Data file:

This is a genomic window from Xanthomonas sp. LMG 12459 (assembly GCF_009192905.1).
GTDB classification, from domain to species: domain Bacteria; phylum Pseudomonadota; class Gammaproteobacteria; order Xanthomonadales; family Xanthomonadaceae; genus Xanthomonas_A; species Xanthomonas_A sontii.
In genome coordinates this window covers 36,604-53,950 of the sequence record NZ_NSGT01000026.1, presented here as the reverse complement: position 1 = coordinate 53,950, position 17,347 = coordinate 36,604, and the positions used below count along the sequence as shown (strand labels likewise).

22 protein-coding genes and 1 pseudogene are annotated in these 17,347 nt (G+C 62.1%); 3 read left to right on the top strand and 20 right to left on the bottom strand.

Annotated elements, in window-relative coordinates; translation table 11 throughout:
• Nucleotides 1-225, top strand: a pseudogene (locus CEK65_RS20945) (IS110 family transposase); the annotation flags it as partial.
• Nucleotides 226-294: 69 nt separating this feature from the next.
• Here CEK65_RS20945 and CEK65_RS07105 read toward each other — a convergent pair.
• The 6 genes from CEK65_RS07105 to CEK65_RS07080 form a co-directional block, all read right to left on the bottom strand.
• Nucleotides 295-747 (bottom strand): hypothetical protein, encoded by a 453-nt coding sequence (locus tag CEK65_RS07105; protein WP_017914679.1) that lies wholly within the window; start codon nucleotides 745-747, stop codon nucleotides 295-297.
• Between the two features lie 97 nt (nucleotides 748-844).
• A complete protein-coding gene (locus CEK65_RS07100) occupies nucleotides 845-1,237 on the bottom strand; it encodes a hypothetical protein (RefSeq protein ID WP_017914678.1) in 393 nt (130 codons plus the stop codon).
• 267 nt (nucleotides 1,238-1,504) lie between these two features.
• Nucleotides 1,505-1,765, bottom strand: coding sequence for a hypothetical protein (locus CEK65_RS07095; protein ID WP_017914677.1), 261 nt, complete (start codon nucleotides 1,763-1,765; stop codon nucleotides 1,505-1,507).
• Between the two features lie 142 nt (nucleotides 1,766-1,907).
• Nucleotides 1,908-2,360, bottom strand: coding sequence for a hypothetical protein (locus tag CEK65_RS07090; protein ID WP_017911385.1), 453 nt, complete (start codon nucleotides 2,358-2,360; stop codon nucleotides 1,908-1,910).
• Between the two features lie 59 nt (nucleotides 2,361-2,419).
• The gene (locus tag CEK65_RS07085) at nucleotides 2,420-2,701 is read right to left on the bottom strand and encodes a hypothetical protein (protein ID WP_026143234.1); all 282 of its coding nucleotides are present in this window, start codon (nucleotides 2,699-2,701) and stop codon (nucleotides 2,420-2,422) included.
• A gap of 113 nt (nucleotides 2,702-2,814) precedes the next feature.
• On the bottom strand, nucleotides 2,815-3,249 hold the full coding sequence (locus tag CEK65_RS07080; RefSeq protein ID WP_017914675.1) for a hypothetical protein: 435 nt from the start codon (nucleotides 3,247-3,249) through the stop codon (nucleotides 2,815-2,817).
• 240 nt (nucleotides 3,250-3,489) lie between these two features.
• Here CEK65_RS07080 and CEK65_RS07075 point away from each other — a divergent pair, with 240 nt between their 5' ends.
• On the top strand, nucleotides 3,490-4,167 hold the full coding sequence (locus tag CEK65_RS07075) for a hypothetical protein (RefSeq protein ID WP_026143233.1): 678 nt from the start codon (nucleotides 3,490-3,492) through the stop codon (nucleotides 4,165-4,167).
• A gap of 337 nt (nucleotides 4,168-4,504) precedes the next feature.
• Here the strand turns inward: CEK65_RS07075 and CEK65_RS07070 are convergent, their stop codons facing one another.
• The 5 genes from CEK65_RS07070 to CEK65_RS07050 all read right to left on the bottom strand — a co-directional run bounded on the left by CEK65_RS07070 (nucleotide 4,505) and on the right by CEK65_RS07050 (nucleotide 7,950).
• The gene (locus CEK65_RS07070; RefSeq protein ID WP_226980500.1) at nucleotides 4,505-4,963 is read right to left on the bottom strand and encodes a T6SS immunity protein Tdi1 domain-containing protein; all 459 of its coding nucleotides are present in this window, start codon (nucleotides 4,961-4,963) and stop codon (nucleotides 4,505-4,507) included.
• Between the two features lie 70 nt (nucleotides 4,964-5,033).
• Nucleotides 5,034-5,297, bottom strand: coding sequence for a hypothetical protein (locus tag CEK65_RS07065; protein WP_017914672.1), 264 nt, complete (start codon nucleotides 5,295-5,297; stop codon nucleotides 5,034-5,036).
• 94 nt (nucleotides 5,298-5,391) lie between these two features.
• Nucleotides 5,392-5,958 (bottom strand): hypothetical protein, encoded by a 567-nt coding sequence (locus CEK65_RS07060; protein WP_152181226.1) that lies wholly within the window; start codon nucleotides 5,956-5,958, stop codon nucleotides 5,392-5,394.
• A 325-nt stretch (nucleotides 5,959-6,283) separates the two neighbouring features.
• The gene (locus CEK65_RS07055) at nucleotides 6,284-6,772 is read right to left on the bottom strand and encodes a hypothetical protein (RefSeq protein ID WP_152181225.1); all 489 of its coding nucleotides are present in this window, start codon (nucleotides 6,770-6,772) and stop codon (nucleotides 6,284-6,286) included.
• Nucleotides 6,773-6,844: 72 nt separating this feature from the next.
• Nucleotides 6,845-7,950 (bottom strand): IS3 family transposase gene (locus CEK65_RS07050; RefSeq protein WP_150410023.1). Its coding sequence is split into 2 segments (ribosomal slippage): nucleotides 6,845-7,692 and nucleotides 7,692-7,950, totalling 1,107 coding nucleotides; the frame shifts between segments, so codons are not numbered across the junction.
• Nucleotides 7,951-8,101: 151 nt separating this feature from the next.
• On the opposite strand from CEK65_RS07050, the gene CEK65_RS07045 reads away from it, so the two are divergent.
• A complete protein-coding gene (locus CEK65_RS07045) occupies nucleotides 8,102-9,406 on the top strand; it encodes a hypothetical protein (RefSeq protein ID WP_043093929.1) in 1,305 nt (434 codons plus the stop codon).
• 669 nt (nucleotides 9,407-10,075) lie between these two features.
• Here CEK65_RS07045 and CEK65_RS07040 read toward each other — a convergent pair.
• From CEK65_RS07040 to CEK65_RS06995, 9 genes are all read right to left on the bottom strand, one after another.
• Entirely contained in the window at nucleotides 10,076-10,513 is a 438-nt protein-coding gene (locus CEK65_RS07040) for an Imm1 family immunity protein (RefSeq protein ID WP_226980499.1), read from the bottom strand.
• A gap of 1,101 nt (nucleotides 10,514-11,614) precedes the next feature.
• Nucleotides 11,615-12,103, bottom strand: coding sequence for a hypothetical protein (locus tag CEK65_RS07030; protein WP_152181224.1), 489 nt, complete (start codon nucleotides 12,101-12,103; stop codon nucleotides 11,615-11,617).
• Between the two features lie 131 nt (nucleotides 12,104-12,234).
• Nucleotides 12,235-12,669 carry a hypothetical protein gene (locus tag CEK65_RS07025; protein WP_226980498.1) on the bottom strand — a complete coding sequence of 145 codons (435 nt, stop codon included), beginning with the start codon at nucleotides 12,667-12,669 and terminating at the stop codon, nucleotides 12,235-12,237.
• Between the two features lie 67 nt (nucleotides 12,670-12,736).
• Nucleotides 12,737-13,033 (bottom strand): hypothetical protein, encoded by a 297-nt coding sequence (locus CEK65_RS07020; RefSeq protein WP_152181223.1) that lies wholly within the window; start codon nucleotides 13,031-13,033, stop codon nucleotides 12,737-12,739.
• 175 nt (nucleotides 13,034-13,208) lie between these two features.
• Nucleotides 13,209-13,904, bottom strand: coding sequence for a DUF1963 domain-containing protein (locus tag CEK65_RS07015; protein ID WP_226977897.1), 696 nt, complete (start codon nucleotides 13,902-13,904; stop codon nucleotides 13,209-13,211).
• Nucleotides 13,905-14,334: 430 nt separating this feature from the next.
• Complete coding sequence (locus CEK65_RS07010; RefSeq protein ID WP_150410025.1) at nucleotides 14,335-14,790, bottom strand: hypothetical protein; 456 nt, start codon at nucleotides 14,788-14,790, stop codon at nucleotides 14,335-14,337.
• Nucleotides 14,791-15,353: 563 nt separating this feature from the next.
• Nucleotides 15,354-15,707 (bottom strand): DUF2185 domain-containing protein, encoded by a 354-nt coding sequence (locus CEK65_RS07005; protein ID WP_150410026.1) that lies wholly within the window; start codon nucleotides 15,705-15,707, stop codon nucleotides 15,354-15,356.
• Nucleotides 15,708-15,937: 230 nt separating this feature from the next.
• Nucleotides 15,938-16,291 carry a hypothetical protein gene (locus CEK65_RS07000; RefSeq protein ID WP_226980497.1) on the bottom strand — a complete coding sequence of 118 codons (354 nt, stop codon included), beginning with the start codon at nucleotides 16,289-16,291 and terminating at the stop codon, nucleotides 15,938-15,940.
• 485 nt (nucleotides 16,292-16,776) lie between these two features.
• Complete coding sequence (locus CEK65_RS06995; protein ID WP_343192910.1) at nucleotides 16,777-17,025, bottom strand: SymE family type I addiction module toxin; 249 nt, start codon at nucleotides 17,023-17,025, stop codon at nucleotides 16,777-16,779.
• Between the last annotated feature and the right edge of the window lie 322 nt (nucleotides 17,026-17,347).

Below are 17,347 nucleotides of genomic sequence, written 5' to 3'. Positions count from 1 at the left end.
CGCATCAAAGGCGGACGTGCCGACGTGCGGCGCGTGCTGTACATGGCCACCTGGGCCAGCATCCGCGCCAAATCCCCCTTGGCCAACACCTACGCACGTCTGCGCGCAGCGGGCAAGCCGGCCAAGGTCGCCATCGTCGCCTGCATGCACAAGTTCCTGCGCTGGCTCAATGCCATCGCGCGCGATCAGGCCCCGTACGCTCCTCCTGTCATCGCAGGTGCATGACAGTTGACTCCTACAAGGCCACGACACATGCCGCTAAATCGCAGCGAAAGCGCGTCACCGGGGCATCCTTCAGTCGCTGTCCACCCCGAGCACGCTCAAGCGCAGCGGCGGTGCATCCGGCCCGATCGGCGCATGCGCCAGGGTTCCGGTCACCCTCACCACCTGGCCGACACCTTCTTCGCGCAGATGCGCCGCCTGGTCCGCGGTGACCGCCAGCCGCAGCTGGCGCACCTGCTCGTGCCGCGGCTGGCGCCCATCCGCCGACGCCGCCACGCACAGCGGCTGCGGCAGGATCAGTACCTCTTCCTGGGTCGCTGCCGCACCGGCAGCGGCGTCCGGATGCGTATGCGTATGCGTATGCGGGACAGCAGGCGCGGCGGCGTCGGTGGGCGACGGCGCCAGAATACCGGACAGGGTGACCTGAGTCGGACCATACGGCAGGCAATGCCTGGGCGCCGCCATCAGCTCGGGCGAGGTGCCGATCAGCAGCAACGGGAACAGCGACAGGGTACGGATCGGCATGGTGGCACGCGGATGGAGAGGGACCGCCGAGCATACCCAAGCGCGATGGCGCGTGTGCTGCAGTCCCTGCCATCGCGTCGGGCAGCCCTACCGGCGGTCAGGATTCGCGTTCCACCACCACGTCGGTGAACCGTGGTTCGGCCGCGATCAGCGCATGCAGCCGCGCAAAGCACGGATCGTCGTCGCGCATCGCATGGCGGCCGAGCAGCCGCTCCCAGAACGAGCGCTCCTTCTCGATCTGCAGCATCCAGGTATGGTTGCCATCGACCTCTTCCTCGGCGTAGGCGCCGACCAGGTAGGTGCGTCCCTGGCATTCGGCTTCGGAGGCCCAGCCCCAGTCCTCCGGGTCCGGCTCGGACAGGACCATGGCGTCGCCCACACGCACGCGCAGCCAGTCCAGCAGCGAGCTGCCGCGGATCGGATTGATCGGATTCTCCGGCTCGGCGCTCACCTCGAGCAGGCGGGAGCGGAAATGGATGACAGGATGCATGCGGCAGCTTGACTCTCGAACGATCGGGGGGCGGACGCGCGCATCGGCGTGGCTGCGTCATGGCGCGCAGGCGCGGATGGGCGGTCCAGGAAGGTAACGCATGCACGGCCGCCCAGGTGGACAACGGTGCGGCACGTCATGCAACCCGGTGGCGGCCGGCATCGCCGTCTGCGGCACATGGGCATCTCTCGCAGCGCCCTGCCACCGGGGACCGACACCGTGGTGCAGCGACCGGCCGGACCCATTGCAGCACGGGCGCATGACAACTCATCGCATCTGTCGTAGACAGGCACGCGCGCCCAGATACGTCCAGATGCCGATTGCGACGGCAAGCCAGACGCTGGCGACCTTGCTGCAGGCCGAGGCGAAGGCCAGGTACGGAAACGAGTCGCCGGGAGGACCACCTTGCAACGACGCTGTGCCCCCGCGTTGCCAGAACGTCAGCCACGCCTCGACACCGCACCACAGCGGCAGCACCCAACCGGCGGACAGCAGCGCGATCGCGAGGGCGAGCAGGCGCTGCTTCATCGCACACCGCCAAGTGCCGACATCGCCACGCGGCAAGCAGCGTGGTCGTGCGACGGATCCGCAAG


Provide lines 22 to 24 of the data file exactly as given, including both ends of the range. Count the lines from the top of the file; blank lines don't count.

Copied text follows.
• Here CEK65_RS07080 and CEK65_RS07075 point away from each other — a divergent pair, with 240 nt between their 5' ends.
• On the top strand, nucleotides 3,490-4,167 hold the full coding sequence (locus tag CEK65_RS07075) for a hypothetical protein (RefSeq protein ID WP_026143233.1): 678 nt from the start codon (nucleotides 3,490-3,492) through the stop codon (nucleotides 4,165-4,167).
• A gap of 337 nt (nucleotides 4,168-4,504) precedes the next feature.